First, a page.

3.6. Effect of ZnO-NPs on DNA

L-132 cell exposed to 50 nm ZnO-NPs for 48 h showed DNA damage (Figure 5), while 24 h of exposure did not show any damage. Extended exposure of ZnO-NPs caused concentration-dependant DNA damage which was observed in the form of ladder. DNA damage was also observed by Hoechst staining. The nuclei of exposed cells appeared to be fragmented, smaller, and rougher, with condensed nuclear material (Figure 6).

316075.fig.005
Figure 5: DNA fragments of L-132 cells on exposure to ZnO-NP for 48 h.
fig6
Figure 6: Fluorescent microscopic images of L-132 cells stained with Hoechst. The cells were cultured with (a) DMEM medium only (control), (b) 5 μg/mL ZnO-NP, (c) 25 μg/mL ZnO-NP, (d) 50 μg/mL ZnO-NP, and (e) 100 μg/mL ZnO-NP. Arrows indicate nuclear condensation and apoptotic body formation. The magnification was 400x.
3.7. Effect of ZnO-NPs on Metallothionein Gene Expression

Metallothionein is known to facilitate metal detoxification and is involved in scavenging of free radicals [35]. After 24 h exposures of L-132 cells to 50 nm ZnO-NPs, upregulation in MT gene expression was observed. Although the expression was increased initially from concentration of 5 to 50 μg/mL, later it decreased at 100 μg/mL (Figure 7).

316075.fig.007
Figure 7: MT-1 mRNA expression from L-132 cells upon exposure to the different concentrations (5, 25, 50, and 100 μg/mL) of ZnO-NPs, and GAPDH was used as housekeeping gene.

4. Discussion

Although the beneficial effects of ZnO-NPs have attracted considerable attention in terms of nanomedicine [29, 3638], potential biological and environmental hazards should also be taken into account. In the present study, 50 nm ZnO-NPs exposure significantly reduced cell viability of human lung cells starting at approximately 25 μg/mL concentration. Cell viability data were further supported by the morphological studies. The lowering of cell density and the rounding of cells observed suggest that 25, 50, and 100 μg/mL nanoparticle concentrations induced substantial cell death. The cytotoxicity results are in accordance with previous studies [16, 3941].

Oxidative stress as a common mechanism for cell damage induced by nanoparticles is well documented. A wide range of nanomaterial species have been shown to generate ROS both in vivo and in vitro [2, 4244]. Similarly, in the present study, 50 nm ZnO-NPs showed generation of ROS with significant depletion of reduced glutathione store. It is well-known that oxidative stress leads to cell death, either by apoptosis or necrosis depending on its extent of severity. Severe oxidative stress to cells causes necrosis while the moderate one causes apoptosis [45]. In the present study, the type of cell death (apoptosis/necrosis) after 50 nm ZnO-NPs exposures was evaluated by DNA damage analysis and Hoechst staining. DNA fragmentation is a characteristic feature of apoptosis [33]. Formation of the larger DNA fragments has been shown to occur in the absence of oligonucleosome formation [46]. Moreover, cleavage of DNA into the larger fragments is sufficient to allow chromatin condensation and subsequent apoptosis in the absence of oligonucleosome formation. In agreement to this, exposure of 50 nm ZnO-NPs produced large fragments of DNA in the range of 100 to 850 bp showing ladder formation in agarose gel. Hoechst staining also showed chromatin condensation and apoptotic body formation at higher concentration of ZnO-NPs, suggesting apoptotic type of cell death. Thus, it is possible that the ZnO-NPs might have induced apoptosis in human lung cells.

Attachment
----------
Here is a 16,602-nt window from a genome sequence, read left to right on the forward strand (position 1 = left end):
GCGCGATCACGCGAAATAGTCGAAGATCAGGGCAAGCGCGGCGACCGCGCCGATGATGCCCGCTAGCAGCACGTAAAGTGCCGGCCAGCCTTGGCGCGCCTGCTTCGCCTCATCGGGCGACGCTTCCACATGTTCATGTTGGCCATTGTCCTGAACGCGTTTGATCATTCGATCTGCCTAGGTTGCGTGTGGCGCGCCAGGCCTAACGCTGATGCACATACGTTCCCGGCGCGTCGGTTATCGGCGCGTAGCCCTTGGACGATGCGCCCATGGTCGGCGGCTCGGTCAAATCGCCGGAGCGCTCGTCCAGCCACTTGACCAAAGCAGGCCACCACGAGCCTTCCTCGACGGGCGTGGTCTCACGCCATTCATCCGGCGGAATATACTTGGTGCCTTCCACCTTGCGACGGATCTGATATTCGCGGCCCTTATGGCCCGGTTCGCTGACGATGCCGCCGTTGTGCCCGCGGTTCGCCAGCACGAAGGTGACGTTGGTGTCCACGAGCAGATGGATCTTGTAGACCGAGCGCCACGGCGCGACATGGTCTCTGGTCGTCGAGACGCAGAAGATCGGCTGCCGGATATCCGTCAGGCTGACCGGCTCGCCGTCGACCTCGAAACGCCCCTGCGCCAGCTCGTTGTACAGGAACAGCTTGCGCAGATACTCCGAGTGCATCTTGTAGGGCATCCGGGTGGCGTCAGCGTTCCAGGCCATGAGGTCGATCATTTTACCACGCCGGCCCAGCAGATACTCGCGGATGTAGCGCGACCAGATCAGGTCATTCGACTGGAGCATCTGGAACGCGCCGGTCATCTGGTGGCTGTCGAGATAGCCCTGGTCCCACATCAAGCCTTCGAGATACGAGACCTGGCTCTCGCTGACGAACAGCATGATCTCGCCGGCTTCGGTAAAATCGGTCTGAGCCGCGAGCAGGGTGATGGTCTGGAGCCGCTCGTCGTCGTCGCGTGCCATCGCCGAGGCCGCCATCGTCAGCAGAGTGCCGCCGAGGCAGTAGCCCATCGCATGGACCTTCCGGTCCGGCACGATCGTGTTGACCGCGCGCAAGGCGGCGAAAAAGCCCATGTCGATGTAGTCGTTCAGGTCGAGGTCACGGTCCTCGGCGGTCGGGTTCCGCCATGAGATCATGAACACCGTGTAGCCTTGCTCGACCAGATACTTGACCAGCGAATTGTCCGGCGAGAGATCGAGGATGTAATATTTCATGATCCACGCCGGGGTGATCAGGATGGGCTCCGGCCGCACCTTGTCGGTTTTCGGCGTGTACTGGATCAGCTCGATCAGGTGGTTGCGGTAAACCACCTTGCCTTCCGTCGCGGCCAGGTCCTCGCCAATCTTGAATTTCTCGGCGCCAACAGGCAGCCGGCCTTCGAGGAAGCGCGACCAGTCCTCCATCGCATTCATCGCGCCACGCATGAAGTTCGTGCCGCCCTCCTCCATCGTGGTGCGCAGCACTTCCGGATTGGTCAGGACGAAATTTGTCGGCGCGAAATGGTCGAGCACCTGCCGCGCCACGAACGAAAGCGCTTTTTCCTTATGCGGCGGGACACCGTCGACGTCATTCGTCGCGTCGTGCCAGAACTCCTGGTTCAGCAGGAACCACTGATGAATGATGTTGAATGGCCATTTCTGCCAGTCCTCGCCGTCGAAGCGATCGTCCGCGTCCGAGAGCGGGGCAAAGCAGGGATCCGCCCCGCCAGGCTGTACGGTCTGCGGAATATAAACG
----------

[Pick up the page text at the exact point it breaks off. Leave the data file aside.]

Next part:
Since metallothionein (MT) is considered as one of the essential biomarkers in metal-induced toxicity [47] facilitating metal detoxification and protection from free radicals [48], the ability of ZnO-NPs to modulate the expression of MT gene was also assessed. In present study, 50 nm ZnO-NP exposed cells showed upregulation of the MT gene. At lower concentrations of ZnO-NPs, increase in MT gene expression was observed which later decreased at higher concentrations. This finding is consistent with the results of biochemical and cytotoxicity data. MT gene expression study indicates that, during the cellular stress-induced by 50 nm ZnO-NPs, initially cells were able to protect themselves by upregulating MT gene using its antioxidant and metal detoxifying properties but at higher concentrations of ZnO-NPs; same phenomenon did not work because of greater extent of cell stress showing decrease in MT expression.

In summary, 50 nm ZnO-NPs induced cytotoxicity in cultured human lung epithelial cells (L-132) by elevating oxidative stress in a concentration-dependant fashion. ZnO-NPs also induced DNA damage characterized by chromatin condensation and DNA ladder pattern illustrating apoptotic type of cell death. Therefore, oxidative stress-induced apoptosis can be considered as one of the pathways of toxicity by ZnO-NPs. Hence, care has to be taken while processing and formulating the nanoparticles till its final finished product.

Conflict of Interests

The authors declare that there is no conflict of interests.

Acknowledgments

The authors are thankful to the Director, Defence Research and Development Establishment, Gwalior, India, for providing all the facilities and also thank Dr. G. K. Prasad, Protective Device Division, Defence Research and Development Establishment, Gwalior, India, for providing ZnO-NPs. The authors are also thankful to the Director, Advanced Instrumentation Research Facility, Jawaharlal Neharu University, New Delhi, India, for nanoparticles size determination by TEM. The hydrodynamic size and zeta potential measurements of particles were performed using facilities at CeNSE, funded by the Department of Information Technology, Government of India and Institute of Science, Banglore, India.